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Recap / The Twilight Zone S 5 E 146 I Am The Night Color Me Black

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Rod Serling: Sheriff Charlie Koch on the morning of an execution. As a matter of fact, it's seven-thirty in the morning. Logic and natural laws dictate that at this hour, there should be daylight. It is a simple rule of physical science that the sun should rise at a certain moment and supersede the darkness. But at this given moment, Sheriff Charlie Koch, a deputy named Pierce, a condemned man named Jagger and a small, inconsequential village will shortly find out that there are causes and effects that have no precedent. Such is usually the case in The Twilight Zone.

Sheriff Charlie Koch can't sleep the night before the execution of a man, as he feels conflicted about the situation. Ella, his wife, is no comfort as she snarls "What time do they string him up; you know what I mean...what time does he get hung?" Her attitude represents the hateful sentiment of the town that looks forward to the fate of Jagger, a man who is to be hanged after being wrongfully convicted of killing a bigot in self defense. On the day of his execution, the sun does not rise in the morning.

There is still some dispute as to whether Jagger is guilty. However, Jagger is hanged anyway, much to the delight of the town. The town reverend steps in and says the sky is black because of all the hatred in the world, namely the hatred surrounding Jagger's execution. The sky becomes even darker after the execution. Later, a radio broadcast reveals that the town is not the only place where this disturbance is happening. The sky has turned dark over North Vietnam, a section of the Berlin Wall, Chicagonote , a street in Dallas, Birmingham, Alabama, and other places of hate around the world at that time.


Rod Serling: A sickness known as hate; not a virus, not a microbe, not a germ - but a sickness nonetheless, highly contagious, deadly in its effects. Don't look for it in The Twilight Zone - look for it in a mirror. Look for it before the light goes out altogether.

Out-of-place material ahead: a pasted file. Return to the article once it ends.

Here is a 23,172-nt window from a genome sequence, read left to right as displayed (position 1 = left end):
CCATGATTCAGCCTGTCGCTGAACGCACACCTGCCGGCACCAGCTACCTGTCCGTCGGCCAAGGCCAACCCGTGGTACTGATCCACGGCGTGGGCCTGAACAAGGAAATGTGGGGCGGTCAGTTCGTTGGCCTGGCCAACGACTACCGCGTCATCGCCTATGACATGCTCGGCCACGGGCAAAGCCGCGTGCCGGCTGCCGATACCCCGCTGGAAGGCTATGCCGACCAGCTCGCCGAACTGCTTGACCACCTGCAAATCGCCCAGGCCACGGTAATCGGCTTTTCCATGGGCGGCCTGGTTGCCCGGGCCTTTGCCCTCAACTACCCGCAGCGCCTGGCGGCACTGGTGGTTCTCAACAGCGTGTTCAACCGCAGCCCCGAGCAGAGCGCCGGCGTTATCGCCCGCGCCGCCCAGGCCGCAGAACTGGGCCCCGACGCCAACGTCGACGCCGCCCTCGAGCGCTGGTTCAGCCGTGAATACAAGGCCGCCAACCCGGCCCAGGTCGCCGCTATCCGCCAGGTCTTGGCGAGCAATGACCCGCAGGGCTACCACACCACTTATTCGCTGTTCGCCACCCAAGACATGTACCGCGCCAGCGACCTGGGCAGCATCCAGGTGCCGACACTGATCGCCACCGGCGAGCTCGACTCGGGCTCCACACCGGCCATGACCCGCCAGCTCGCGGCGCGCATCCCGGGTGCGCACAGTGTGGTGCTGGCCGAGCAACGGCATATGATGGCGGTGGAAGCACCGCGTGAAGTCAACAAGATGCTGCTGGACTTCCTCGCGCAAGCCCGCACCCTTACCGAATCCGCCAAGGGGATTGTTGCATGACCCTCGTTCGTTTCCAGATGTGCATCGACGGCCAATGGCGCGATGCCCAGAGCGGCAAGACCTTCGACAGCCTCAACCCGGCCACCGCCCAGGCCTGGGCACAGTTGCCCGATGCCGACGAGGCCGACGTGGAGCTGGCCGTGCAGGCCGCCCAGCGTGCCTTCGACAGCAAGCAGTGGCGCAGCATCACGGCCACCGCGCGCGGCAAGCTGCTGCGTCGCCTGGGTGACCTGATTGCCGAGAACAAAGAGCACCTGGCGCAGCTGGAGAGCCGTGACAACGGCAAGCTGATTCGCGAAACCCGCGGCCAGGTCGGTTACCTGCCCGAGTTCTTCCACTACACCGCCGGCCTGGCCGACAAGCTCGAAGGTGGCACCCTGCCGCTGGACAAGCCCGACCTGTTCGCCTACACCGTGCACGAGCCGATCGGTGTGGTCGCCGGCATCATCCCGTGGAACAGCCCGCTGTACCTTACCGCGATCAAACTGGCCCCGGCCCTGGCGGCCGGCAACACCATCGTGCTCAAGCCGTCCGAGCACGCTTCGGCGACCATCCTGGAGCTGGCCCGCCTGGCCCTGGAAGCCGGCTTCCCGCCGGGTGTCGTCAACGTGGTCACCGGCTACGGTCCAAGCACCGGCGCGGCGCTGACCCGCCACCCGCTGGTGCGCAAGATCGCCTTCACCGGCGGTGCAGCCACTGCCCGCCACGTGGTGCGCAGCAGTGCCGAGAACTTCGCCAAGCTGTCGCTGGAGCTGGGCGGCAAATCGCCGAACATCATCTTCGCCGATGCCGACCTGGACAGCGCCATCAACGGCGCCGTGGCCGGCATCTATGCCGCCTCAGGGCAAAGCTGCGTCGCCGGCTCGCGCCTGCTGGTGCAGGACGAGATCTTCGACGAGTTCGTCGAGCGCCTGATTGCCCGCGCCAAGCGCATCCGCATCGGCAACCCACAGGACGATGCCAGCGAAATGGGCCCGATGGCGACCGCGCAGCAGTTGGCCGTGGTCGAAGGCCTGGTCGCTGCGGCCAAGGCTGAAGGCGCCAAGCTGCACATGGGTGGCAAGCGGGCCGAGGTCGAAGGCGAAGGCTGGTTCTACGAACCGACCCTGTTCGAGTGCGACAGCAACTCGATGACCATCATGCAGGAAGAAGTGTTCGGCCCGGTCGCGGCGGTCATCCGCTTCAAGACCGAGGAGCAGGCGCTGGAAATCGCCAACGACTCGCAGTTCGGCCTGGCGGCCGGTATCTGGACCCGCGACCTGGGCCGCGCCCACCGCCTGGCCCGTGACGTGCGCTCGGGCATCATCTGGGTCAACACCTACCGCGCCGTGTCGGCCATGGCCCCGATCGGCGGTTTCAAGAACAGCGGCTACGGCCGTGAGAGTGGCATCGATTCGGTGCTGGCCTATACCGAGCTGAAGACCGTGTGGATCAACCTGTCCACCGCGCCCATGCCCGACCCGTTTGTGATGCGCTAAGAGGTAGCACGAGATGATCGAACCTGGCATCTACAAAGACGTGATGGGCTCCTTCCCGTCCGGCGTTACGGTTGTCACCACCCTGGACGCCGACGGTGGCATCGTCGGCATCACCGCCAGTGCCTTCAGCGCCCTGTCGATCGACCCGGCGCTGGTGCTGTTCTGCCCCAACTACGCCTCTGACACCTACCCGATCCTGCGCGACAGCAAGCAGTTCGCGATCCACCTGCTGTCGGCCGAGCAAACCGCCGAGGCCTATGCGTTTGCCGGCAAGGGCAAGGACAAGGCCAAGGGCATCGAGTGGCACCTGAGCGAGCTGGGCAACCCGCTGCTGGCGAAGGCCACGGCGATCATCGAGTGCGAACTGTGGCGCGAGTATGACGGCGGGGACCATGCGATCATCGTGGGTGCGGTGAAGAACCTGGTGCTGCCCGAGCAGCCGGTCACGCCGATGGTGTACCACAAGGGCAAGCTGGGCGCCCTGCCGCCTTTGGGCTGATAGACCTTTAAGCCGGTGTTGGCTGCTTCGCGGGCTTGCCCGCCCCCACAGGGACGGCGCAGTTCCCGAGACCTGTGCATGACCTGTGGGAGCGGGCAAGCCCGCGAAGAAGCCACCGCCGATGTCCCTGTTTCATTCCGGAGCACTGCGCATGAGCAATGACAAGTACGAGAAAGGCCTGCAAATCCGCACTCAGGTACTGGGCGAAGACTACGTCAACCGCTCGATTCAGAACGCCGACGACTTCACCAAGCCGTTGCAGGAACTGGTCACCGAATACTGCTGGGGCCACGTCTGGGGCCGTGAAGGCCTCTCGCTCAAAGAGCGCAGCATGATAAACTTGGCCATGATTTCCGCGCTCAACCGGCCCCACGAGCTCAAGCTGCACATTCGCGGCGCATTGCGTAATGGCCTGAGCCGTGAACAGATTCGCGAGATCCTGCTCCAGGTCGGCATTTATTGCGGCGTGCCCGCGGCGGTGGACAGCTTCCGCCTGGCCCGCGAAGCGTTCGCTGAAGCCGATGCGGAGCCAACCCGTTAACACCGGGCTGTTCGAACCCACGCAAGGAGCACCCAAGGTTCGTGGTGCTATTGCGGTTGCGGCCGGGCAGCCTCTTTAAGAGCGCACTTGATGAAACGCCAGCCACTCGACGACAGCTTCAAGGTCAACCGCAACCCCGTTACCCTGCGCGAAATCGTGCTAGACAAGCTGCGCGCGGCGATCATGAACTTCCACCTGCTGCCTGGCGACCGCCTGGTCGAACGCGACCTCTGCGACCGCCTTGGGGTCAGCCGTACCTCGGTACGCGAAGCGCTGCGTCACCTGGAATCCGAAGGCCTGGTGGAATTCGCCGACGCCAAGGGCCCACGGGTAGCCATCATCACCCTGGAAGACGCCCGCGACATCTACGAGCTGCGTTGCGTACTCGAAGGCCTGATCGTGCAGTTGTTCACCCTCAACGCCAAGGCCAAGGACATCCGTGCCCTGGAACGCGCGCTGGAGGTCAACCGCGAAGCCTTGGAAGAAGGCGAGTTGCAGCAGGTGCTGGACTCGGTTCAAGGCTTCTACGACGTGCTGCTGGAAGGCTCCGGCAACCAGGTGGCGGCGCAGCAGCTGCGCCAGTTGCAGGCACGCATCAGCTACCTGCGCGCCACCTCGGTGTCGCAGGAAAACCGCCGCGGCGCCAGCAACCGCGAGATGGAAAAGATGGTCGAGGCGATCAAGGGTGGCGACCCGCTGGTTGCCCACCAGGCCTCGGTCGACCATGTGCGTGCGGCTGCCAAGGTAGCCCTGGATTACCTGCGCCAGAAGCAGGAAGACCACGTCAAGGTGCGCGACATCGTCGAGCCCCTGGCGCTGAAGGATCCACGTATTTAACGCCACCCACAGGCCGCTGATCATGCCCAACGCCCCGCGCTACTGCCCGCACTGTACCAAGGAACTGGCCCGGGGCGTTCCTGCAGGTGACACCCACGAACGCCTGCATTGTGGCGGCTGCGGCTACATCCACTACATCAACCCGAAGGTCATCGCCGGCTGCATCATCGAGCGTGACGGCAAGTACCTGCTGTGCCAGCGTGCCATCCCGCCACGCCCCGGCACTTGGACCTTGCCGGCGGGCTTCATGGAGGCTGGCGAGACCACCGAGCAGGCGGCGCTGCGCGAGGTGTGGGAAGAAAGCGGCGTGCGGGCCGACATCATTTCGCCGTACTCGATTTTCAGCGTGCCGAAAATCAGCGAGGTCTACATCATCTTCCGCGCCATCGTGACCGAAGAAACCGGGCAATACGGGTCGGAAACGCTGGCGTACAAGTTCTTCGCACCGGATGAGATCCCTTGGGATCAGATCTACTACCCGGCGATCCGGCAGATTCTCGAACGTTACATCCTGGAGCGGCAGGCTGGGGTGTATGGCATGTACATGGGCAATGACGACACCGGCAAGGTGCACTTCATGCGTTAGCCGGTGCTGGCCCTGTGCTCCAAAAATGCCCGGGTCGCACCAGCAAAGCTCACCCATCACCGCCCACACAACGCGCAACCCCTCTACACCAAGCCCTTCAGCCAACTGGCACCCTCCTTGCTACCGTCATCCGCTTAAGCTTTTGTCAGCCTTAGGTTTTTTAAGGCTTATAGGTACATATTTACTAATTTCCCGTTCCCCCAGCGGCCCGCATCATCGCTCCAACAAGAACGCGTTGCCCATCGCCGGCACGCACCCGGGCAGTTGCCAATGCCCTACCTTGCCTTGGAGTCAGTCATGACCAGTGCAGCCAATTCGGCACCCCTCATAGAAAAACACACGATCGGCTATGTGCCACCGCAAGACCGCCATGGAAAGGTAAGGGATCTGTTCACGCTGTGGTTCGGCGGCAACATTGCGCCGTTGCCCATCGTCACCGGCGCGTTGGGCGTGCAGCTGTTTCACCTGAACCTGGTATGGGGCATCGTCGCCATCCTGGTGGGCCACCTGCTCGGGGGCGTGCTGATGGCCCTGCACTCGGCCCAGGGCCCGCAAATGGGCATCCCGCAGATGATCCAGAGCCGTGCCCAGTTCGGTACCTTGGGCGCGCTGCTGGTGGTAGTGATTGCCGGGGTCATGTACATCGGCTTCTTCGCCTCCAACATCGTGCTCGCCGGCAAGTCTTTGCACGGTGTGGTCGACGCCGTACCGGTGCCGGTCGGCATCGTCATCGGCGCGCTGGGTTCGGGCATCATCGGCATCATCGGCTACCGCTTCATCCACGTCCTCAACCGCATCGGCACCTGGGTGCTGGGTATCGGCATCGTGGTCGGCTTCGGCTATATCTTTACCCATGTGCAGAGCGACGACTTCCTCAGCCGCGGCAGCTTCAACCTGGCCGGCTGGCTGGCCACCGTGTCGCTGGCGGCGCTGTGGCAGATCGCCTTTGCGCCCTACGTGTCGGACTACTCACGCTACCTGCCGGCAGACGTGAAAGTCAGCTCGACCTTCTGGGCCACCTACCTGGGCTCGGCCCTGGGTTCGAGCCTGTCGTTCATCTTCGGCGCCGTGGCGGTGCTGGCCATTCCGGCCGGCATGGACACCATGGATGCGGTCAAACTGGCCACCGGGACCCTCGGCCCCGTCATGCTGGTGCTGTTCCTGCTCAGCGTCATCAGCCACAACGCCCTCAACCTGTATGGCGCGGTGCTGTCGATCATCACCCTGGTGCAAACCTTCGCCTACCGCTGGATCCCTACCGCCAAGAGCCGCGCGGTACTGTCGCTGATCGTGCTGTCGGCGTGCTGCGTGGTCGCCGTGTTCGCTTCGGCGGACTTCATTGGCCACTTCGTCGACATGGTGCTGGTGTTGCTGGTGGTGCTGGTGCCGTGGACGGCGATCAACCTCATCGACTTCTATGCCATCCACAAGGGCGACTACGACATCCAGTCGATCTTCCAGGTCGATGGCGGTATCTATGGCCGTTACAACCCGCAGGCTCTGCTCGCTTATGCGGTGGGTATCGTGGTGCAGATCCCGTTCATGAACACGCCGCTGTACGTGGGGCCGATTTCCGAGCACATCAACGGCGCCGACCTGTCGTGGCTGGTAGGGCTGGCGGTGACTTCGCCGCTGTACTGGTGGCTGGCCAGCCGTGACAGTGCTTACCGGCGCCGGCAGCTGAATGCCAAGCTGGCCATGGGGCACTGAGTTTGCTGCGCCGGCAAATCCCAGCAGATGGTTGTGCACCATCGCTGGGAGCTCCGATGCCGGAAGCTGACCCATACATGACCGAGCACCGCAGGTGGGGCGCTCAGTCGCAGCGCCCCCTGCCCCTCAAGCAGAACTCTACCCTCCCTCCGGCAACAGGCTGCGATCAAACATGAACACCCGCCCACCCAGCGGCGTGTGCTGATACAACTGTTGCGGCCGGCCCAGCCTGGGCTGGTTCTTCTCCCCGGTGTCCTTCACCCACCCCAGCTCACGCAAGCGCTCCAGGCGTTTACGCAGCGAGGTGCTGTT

I am the Tropes-Color Me Black:

  • An Aesop: Don't let hatred fester, for if left unchecked, it blinds people from doing what's right.
  • Artistic License – Law: Jagger is publicly executed on May 25, 1964. The last person to be publicly executed in the United States was Rainey Bethea in Owensboro, Kentucky on August 14, 1936. (Note, however, that May 25, 1964 was actually two months in the future when this episode originally aired, thereby placing the customary Twilight Zone change in societal norms not in an alternate reality but in the very near future.)
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  • Asshole Victim: The bigoted man Jagger killed in self-defense definitely counts.
  • Corrupt Politician: Sheriff Koch went along with the hanging so that the townsfolk would re-elect him as sheriff. Colbey calls him out on it.
  • Crime of Self-Defense: Jagger killed a man in self-defense. Unfortunately, the man was popular with the townsfolk precisely because of his bigotry and so the townsfolk demanded Jagger's execution and the Sheriff goes along with it so he can be re-elected.
  • Humans Are Bastards: The darkness appears all over the world in places where hate abounds.
  • The Night That Never Ends: It stays dark well into the day and gets darker after Jagger's execution.
  • The Power of Hate: Greatly deconstructed, not necessarily as a power, but as a corruption strong enough to black out the sky and, unfortunately, strong enough to exist in our reality.
  • Public Execution: Jagger is publicly hanged for murder.
  • Reality Ensues: Rod Serling's ending monologue goes out of its way to point out that hatred isn't exclusive to the Twilight Zone.
  • "The Reason You Suck" Speech: The reverend gives one to the deputy and to the townsfolk after Jagger is hanged. Colbey, the editor, gives a few as well.
    Deputy Pierce: You've seen the light, Reverend. You've really seen the light.
    The reverend: Have you? Have any of you? In all this darkness, is there anybody who can make out the truth? He [Jagger] hated, and he killed, and now he dies. And you hated, and you killed, and now there's not one of you. Not one of you who isn't doomed. Do you know why it's dark? Do you know why there's night all around us? Do you know what the blackness is? It's the hate he felt, the hate you felt, the hate all of us felt and there's too much of it. There's just too much. And so we had to vomit it out, and now it's coming up all around us and choking us. So much hate, so much miserable hate.
  • World of Symbolism: The darkness specifically appears in places where hatred is rampant.

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